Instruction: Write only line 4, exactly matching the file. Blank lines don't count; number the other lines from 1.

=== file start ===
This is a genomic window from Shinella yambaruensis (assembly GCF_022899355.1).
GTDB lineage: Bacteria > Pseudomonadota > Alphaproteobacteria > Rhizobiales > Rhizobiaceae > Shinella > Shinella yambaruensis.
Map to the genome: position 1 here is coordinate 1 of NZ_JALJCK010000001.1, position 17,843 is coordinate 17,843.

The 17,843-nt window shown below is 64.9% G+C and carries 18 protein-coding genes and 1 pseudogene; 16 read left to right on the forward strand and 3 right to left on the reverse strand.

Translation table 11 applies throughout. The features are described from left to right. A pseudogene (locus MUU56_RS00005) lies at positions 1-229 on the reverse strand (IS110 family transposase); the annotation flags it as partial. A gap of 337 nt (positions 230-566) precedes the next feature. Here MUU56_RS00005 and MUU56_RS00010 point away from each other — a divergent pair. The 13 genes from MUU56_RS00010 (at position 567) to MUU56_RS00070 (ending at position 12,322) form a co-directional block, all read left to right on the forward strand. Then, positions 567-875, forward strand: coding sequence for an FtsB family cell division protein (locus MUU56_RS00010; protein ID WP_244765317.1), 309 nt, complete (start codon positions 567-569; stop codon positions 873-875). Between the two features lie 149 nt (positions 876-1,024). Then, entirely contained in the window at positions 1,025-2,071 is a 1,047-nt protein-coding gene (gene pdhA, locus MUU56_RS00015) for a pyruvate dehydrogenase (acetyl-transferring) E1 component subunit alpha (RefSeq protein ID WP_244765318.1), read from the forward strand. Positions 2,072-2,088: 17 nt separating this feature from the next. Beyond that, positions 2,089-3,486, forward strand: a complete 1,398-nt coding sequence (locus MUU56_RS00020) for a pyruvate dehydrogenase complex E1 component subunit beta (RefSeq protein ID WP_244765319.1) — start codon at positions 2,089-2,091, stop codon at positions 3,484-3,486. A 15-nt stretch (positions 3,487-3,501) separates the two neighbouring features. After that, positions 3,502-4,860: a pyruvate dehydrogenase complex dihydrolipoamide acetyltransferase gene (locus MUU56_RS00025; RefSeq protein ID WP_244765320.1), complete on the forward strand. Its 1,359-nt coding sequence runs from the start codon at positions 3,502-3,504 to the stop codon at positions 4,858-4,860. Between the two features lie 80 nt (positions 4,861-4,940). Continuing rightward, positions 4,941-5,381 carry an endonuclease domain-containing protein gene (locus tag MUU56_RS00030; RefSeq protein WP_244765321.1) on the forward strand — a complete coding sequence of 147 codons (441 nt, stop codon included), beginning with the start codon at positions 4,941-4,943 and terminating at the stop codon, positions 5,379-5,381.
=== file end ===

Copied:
The 17,843-nt window shown below is 64.9% G+C and carries 18 protein-coding genes and 1 pseudogene; 16 read left to right on the forward strand and 3 right to left on the reverse strand.